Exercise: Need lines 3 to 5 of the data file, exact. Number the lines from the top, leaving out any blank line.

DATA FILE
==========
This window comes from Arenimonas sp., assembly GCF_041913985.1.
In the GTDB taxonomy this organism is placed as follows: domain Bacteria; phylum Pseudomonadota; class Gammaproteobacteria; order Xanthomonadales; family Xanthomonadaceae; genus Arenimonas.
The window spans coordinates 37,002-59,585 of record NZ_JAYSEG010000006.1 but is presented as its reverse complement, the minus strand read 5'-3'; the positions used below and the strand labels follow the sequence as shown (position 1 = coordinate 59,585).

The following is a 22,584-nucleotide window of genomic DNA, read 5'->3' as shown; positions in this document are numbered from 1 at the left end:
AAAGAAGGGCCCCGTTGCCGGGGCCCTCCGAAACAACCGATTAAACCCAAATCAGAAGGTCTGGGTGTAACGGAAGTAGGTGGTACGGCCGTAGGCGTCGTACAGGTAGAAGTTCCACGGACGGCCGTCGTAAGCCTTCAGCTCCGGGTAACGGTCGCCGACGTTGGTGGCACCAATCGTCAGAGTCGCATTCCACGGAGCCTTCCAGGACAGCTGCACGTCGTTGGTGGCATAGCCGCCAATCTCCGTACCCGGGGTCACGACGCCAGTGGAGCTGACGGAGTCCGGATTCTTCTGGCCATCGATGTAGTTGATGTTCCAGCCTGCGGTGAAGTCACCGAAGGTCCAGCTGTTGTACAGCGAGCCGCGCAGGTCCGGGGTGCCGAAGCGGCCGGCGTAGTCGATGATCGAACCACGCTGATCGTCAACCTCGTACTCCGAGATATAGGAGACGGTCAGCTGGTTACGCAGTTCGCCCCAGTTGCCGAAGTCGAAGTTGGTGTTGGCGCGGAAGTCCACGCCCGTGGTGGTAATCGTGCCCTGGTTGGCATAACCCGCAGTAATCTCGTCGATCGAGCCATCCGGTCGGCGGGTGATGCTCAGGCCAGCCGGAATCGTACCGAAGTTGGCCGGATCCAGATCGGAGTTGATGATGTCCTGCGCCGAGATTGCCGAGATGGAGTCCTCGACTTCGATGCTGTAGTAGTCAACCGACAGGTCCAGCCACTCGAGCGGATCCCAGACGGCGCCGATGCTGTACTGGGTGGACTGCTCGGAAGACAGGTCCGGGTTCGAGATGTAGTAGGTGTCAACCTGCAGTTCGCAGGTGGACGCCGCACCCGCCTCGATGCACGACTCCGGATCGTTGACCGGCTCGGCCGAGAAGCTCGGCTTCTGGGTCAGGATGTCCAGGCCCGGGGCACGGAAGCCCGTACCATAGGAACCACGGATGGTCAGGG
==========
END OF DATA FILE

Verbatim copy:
The window spans coordinates 37,002-59,585 of record NZ_JAYSEG010000006.1 but is presented as its reverse complement, the minus strand read 5'-3'; the positions used below and the strand labels follow the sequence as shown (position 1 = coordinate 59,585).

The following is a 22,584-nucleotide window of genomic DNA, read 5'->3' as shown; positions in this document are numbered from 1 at the left end:
AAAGAAGGGCCCCGTTGCCGGGGCCCTCCGAAACAACCGATTAAACCCAAATCAGAAGGTCTGGGTGTAACGGAAGTAGGTGGTACGGCCGTAGGCGTCGTACAGGTAGAAGTTCCACGGACGGCCGTCGTAAGCCTTCAGCTCCGGGTAACGGTCGCCGACGTTGGTGGCACCAATCGTCAGAGTCGCATTCCACGGAGCCTTCCAGGACAGCTGCACGTCGTTGGTGGCATAGCCGCCAATCTCCGTACCCGGGGTCACGACGCCAGTGGAGCTGACGGAGTCCGGATTCTTCTGGCCATCGATGTAGTTGATGTTCCAGCCTGCGGTGAAGTCACCGAAGGTCCAGCTGTTGTACAGCGAGCCGCGCAGGTCCGGGGTGCCGAAGCGGCCGGCGTAGTCGATGATCGAACCACGCTGATCGTCAACCTCGTACTCCGAGATATAGGAGACGGTCAGCTGGTTACGCAGTTCGCCCCAGTTGCCGAAGTCGAAGTTGGTGTTGGCGCGGAAGTCCACGCCCGTGGTGGTAATCGTGCCCTGGTTGGCATAACCCGCAGTAATCTCGTCGATCGAGCCATCCGGTCGGCGGGTGATGCTCAGGCCAGCCGGAATCGTACCGAAGTTGGCCGGATCCAGATCGGAGTTGATGATGTCCTGCGCCGAGATTGCCGAGATGGAGTCCTCGACTTCGATGCTGTAGTAGTCAACCGACAGGTCCAGCCACTCGAGCGGATCCCAGACGGCGCCGATGCTGTACTGGGTGGACTGCTCGGAAGACAGGTCCGGGTTCGAGATGTAGTAGGTGTCAACCTGCAGTTCGCAGGTGGACGCCGCACCCGCCTCGATGCACGACTCCGGATCGTTGACCGGCTCGGCCGAGAAGCTCGGCTTCTGGGTCAGGATGTCCAGGCCCGGGGCACGGAAGCCCGTACCATAGGAACCACGGATGGTCAGGG